North Dakota State coach Chris Klieman opened his postgame press conference by thanking the Bison scout team, those players who imitate the week's opponent in practice. Klieman said the scout team offense was key in getting the Bison defense ready for Wofford's intricate triple-option offense.
This may be true. Who is anybody to doubt a coach who's won two Football Championship Subdivision national championships and owns a 52-6 record in four seasons as NDSU's coach?
But could a frequent observer of the Bison offer another possible scenario without being viewed as too pretentious?
Here goes: It also helps that NDSU has defensive players like-but not limited to-Jabril Cox, Nick DeLuca, Robbie Grimsley and Tre Dempsey.
Wofford entered this playoff quarterfinal as one of the top rushing teams in FCS as well as one of the top third-down conversion teams. The Terriers limped out of Fargo with their tails between their legs, running for only 134 yards and going 1 of 12 on third down.
You want a recipe for losing to 42-10 at the Fargodome, that would be it. It didn't help that Wofford was without its top running back, Lennox McAfee, who missed the game with a knee injury. Nor was it helpful that the Terriers, as head coach Mike Ayers said, had a "debacle" in the last 5 minutes of the first half that led to two Bison touchdowns. But on this day, it would not have mattered.
The Bison defense was just that good, as always.
"They are assignment sound and coached really well. Then when you fall behind you have to switch it up a little bit and you can't run the ball as much when you get down," Wofford quarterback Brandon Goodson said. "That kind of changed our view of the game. We just tried to work with what we had and they were a little bit better today."
Two plays midway through the third quarter were indicative of the day. On second-and-2 from the Wofford 43, Goodson rolled right and tried to dump a short pass to fullback Andre Stoddard. Problem was, Cox rocketed through the line of scrimmage untouched and forced Goodson to make a decision: Get rid of the ball too early or get splattered to the turf like a squirrel on the highway. Goodson wisely chose the former.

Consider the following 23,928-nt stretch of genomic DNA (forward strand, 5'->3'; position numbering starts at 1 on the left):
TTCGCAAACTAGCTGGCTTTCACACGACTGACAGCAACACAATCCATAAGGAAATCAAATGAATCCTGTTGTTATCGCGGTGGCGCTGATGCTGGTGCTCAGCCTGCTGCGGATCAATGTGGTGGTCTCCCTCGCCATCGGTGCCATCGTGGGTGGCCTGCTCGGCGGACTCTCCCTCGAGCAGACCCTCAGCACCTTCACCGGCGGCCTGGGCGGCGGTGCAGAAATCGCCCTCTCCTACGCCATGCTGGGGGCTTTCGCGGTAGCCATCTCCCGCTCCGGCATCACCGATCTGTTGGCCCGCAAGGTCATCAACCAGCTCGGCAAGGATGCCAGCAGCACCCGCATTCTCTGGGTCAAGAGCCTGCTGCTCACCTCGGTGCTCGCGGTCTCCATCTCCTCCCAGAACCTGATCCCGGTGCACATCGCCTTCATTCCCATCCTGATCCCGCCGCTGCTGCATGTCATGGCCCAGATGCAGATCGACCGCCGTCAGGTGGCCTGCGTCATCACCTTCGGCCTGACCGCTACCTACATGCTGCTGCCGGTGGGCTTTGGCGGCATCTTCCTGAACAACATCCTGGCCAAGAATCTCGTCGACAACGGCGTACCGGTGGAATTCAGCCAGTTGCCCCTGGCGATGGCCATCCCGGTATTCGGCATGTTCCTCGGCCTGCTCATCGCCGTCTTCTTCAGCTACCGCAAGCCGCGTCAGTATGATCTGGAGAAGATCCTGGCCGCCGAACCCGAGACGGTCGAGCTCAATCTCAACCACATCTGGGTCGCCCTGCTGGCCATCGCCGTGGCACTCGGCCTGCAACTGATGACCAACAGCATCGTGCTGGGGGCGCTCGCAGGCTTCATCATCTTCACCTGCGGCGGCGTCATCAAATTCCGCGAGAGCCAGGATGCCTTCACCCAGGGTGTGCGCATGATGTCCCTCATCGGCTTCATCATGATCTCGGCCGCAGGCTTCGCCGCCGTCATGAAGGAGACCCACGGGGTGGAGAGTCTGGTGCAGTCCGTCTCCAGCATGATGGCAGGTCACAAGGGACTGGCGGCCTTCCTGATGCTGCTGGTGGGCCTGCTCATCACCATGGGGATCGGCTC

On the next play, Wofford tried to run the option to the right side and Goodson got the ball to running back Blake Morgan. Cox and DeLuca sprinted to the play, burying Morgan for a six-yard loss. Grimsley swooped in, just in case there was something to clean up. The play had zero chance of succeeding.
"They fly to the ball really well. They have great team speed," Goodson said. "When you have good players and have a good scheme, you're going to be a pretty good team."
There's just so much speed, for which NDSU rarely gets credit. Call it the Northern Team Stereotype. It's not true. Never has been.
"We can run on defense. We can run really well on defense. That was shown today," Klieman said.
DeLuca has been a star from the moment he stepped on the field, and now the redshirt freshman Cox has given the Bison a second large and speedy linebacker. The Bison put Cox on the wide side of the field against the Wofford option, confident his speed would allow him to cover the extra ground.
"He's a long, athletic guy that can really run and is hard to cut-block. I thought Jabril was really good," Klieman said. "Having the seasoned veterans like Tre and Robbie who understand the game of football so well, how in option football it's a numbers game. How they would show one way and roll the opposite way basically on the snap of the football to get them to go where we wanted them to was really big."
A person affiliated with Wofford was leaving the Fargodome, the ugly evidence of the game still showing on the big video boards, and offered the observation that this version of NDSU's defense is much better than the 2012 version that helped the Bison beat the Terriers 14-7 in a tight, physical game.
"This team is winning it all," he said.
There will be three other teams in the semifinals who will dispute that, as they should. But this much we know: Whoever plays the Bison will have to solve a physical, fast defense that might be as good as any we've seen in this seven-year run of excellence.
Yes, the scout team preparation is important. But so are the athletes on the field and the likes of DeLuca, Cox, Grimsley, Dempsey and Co. are hard to top in FCS.